A Question of 3 Apples

  • 29th May 2015
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Ian McKenzie has been helping his students at Viscount School in Auckland develop their questioning skills using a really interesting experiment. He gave them 3 apples to consider: one fresh, one plastic and one… not there. The students were asked to try to explain how and when they know for sure that something is real.

As Ian explains, “These 12/13yr olds have been working with me for about two terms now and have been learning to use a range of questioning techniques in order to facilitate deeper thinking skills. They know to use questions to gain clarification and to garner reasons / evidence from each other. They then ask each other to consider their own assumptions, before hopefully testing out some alternative ideas.”

This group were also given some images to consider and to use their questioning techniques to think about whether what they were seeing was ‘real’ or ‘not real’. It’s a question which intrugued them because they all considered themselves to be deeper thinkers, but found it very difficult to question their own religious beliefs in the same manner (The Polynesian community being committed Christians). However, some brave souls found a way to make alternative suggestions and this lead to a deeper level conversation about some beliefs not having the same reasons and evidence behind them.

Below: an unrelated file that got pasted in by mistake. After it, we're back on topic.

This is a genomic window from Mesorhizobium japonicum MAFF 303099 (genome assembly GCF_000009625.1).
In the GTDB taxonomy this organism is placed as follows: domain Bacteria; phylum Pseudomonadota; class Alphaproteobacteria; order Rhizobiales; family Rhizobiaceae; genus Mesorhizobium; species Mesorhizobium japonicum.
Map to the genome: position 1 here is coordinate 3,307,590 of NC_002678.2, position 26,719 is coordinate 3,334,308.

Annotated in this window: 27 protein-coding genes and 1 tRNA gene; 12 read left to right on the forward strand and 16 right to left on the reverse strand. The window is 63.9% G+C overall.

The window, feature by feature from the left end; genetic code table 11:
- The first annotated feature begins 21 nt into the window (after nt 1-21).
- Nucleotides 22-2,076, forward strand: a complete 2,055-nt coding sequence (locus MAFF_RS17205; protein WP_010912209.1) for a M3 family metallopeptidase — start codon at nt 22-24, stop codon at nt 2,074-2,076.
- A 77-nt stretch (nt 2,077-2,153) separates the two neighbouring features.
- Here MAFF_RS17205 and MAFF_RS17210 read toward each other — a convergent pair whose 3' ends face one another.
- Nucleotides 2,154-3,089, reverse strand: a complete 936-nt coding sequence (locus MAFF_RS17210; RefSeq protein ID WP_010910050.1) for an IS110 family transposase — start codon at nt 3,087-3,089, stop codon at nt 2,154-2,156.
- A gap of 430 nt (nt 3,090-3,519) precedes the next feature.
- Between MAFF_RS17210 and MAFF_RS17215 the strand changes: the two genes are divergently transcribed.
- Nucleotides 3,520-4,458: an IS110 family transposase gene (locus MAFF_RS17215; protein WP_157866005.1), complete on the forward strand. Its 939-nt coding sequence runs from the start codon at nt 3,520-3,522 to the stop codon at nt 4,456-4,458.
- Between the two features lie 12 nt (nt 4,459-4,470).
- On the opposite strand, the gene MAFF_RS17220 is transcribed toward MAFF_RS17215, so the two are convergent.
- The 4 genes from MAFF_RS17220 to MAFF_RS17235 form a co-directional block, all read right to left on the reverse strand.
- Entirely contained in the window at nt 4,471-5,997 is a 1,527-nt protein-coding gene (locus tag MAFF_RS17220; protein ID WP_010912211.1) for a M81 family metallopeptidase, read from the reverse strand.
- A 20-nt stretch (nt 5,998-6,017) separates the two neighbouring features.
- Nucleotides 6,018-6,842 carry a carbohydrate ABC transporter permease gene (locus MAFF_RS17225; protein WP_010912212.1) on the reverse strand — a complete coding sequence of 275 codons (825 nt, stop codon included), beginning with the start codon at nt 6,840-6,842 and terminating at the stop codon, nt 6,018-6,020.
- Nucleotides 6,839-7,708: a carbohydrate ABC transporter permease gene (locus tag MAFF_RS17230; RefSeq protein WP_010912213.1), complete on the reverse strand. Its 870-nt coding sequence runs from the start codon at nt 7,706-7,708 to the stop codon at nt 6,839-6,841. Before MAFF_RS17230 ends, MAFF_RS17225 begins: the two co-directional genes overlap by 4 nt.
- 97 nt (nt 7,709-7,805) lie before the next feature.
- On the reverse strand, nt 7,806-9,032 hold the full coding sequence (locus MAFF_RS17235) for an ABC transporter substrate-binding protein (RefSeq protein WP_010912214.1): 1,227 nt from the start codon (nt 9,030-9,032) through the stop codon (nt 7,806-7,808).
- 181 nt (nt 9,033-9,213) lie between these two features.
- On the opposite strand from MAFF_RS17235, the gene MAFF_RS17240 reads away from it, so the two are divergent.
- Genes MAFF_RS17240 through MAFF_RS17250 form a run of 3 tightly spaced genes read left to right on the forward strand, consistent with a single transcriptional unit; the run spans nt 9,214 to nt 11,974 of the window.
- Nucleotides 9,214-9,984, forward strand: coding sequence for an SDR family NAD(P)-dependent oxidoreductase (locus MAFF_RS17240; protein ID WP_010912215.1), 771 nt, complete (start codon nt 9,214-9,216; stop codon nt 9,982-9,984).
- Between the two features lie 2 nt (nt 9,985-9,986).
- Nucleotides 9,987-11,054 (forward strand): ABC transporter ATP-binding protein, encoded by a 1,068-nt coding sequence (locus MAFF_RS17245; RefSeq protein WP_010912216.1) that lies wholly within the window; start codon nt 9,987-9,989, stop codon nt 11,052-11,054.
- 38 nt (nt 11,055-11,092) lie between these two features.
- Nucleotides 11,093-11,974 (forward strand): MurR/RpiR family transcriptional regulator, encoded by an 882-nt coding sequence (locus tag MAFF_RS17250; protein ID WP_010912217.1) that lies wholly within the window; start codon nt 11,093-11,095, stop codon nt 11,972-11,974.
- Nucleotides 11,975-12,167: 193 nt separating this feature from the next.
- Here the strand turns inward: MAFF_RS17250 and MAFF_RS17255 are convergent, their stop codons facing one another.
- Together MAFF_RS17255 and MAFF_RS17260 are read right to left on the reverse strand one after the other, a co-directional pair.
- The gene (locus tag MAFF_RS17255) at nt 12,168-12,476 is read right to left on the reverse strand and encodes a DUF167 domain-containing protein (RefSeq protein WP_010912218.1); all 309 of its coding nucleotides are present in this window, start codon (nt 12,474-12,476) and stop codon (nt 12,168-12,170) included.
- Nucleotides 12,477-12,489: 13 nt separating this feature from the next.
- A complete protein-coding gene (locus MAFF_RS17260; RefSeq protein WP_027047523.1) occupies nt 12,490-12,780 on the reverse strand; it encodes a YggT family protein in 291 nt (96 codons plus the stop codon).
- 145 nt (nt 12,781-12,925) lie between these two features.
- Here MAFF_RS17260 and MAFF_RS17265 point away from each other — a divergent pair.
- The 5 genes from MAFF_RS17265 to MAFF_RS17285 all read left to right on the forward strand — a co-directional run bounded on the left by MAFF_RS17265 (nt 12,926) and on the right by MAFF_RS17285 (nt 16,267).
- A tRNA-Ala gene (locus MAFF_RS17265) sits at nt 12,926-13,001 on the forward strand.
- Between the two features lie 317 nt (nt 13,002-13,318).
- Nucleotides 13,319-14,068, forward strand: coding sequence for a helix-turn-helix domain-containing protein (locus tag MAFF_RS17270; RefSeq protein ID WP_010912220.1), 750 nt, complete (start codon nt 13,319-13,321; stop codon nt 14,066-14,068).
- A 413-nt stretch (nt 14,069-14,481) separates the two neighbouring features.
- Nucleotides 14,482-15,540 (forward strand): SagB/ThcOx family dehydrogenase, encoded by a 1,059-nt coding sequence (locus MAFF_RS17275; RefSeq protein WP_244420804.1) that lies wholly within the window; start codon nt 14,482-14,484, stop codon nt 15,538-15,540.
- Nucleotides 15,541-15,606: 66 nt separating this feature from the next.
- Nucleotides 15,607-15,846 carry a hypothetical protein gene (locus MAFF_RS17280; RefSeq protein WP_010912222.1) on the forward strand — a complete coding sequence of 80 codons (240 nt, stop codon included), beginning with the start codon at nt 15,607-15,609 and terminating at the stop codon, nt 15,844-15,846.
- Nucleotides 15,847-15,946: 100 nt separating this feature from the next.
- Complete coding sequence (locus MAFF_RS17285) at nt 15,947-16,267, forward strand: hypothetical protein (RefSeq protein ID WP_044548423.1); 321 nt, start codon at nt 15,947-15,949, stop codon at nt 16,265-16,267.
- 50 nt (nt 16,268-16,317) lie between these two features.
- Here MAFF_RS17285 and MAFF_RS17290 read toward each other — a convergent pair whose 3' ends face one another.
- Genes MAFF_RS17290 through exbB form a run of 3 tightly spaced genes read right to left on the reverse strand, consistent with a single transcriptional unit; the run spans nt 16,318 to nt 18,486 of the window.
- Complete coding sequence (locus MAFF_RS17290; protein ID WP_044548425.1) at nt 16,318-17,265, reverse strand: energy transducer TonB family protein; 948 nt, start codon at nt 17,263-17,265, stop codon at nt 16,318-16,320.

What I find particularly fascinating about this experiment is that the 3 apples idea is something I’ve often used with nursery/reception children to begin to explore whether something has to be seen to be real. And yet here is Ian using ostensibly the same task to push for a far greater depth of reasoning, questioning and understanding. Which just goes to show that Bananarama were right – it ain’t what you do, it’s the way that you do it (and that’s what get results).

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